Today I’m contributing to SOS-Evol 2013 with the talk “Demographics of Linux kernel developers: how old are they?”, which presents a work in progress oriented towards understanding how the different “generations” of Linux kernel developers are evolving over time.
It presents our work in progress about the characterization of the “age” of Linux kernel developers, considering “age” as “time in the project”. Although the work is still not over, and results could vary, current conclusions could be worrisome: new generations are smaller and smaller, and in general all generations are now much smaller than they were five or six years ago.
The study is based in the analysis of commits to the git repository, which means that we rely on git information, which is available only since 2005, when the project started to use it. The methodology starts by identifying unique developers (some of them are using several identities over the life of the project: we unify them, since we want to identify persons). Then, we consider “age” as time in the project. Therefore, somebody who entered (committed to) the project five years ago would be “five years old”. With this information, we produce demographic pyramids, with each “generation” being represented by a bar, with size equal to the number of developers in that generation. Generations, in this case, are three months long.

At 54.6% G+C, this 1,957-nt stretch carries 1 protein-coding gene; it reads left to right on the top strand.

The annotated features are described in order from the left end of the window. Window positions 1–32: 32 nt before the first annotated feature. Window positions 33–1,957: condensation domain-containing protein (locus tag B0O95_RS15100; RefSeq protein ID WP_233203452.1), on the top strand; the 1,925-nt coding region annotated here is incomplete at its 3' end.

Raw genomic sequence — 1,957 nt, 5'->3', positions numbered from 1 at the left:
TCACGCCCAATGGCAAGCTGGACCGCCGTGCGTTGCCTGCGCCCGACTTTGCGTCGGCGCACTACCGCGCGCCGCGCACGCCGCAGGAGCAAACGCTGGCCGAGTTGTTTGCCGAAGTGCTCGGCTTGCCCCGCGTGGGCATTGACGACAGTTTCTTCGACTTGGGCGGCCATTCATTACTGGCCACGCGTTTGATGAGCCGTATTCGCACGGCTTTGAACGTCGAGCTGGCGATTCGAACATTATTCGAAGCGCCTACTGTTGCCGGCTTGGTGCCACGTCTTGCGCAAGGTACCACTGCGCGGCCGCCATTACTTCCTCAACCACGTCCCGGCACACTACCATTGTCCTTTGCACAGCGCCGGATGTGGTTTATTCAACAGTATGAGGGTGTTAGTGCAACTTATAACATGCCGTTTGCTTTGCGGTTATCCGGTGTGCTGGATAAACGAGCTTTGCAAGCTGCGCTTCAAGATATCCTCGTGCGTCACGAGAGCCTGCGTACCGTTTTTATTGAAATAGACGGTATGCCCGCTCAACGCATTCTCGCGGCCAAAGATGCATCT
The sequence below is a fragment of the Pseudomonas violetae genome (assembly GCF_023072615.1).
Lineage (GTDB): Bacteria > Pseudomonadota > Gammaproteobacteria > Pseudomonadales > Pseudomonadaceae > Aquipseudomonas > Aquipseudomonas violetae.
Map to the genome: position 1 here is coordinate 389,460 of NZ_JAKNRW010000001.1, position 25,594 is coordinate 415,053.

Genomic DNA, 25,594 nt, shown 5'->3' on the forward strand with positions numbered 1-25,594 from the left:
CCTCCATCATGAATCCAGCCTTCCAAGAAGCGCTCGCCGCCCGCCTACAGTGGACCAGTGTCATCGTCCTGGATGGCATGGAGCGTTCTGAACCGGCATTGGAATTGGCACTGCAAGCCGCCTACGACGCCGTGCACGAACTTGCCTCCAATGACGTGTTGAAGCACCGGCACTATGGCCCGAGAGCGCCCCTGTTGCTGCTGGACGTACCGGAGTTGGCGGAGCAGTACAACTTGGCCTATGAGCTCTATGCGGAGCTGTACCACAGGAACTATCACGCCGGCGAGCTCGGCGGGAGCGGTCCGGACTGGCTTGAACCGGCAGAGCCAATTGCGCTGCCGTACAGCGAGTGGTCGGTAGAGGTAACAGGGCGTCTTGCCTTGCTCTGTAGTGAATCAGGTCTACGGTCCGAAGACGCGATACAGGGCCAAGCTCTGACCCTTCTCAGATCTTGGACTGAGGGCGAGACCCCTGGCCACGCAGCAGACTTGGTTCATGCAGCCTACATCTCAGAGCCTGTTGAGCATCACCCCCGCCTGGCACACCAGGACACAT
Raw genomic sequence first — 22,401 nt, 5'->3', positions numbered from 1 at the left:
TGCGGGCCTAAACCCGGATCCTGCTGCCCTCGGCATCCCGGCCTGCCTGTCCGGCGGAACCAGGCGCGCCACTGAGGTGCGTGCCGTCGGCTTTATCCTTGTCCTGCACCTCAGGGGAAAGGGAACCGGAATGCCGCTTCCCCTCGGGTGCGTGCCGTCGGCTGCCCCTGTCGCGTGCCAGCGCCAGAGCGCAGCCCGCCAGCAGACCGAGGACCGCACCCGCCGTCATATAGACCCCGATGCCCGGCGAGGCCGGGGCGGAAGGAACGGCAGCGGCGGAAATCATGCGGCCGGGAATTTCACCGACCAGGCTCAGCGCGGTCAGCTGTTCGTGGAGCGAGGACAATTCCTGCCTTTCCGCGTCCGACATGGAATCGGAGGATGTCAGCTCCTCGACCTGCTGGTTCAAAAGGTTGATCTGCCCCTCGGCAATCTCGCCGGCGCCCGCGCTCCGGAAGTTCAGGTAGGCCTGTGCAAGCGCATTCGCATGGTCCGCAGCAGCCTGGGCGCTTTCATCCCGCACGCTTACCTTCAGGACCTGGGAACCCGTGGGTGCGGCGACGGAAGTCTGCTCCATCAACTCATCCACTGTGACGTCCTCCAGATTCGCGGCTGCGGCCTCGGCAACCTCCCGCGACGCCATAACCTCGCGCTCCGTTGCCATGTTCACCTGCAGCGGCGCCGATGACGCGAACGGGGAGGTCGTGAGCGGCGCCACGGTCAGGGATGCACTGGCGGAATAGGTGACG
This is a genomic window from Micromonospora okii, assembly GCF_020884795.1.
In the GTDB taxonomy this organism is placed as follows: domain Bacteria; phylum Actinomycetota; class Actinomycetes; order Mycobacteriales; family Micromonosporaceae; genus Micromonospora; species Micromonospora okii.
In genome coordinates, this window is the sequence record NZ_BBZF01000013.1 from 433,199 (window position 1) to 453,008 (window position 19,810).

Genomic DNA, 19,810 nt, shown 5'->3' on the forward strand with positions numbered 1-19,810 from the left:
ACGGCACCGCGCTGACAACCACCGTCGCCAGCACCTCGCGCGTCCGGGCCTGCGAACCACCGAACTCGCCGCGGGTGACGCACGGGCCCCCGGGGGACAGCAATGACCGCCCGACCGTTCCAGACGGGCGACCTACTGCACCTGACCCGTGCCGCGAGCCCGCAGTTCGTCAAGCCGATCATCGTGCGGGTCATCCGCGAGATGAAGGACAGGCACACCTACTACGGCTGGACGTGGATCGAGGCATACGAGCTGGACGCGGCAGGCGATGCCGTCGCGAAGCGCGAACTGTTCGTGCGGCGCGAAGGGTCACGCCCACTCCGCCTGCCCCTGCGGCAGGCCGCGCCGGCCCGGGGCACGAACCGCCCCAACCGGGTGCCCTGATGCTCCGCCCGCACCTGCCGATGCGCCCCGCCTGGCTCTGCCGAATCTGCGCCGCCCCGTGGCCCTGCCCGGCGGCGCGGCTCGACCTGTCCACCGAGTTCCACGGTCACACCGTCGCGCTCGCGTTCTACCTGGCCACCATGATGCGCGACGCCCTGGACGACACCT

For example, in this pyramid for October 2009, you can see how at that time, those “18 quarters old” were almost 300 developers, while those coming to the project in the last quarter (July-September 2009) were like 150 developers.
First thing to notice is how different is the “older generation”, which for all the pyramids is the largest one. This is because it includes all people working in Linux before 2005, when we start to have data from the git repository. Remember that when the Linux git repository started, the project was already many years old, with many active developers. All of them that were active during the first quarter of the life of the git repo are included in this older generation.
The evolution of the pyramids can be appreciated in this faceted chart, with pyramids for six consecutive years.
By analyzing those charts, it can be seen (with the same scale) how the pyramids evolve over time. Several effects are apparent:
- Generations are smaller and smaller from about 100-150 to 30-50 per quarter
- Older generations are disappearing
- Last generations quite smaller now than they were six years ago
As I said, this is still work in progress, so we could have errors. And we also don’t know if these facts are due to the Linux kernel project being less attractive and retentive to developers, or to any other cause (such as changes in policies or in practices in the project). But all in all, the results were a bit of surprising to me when I first saw the results.
More details in the presentation itself, and of course by asking And if you found this interesting, stay tuned, we plan to produce a more detailed and finished report about all of this in some weeks.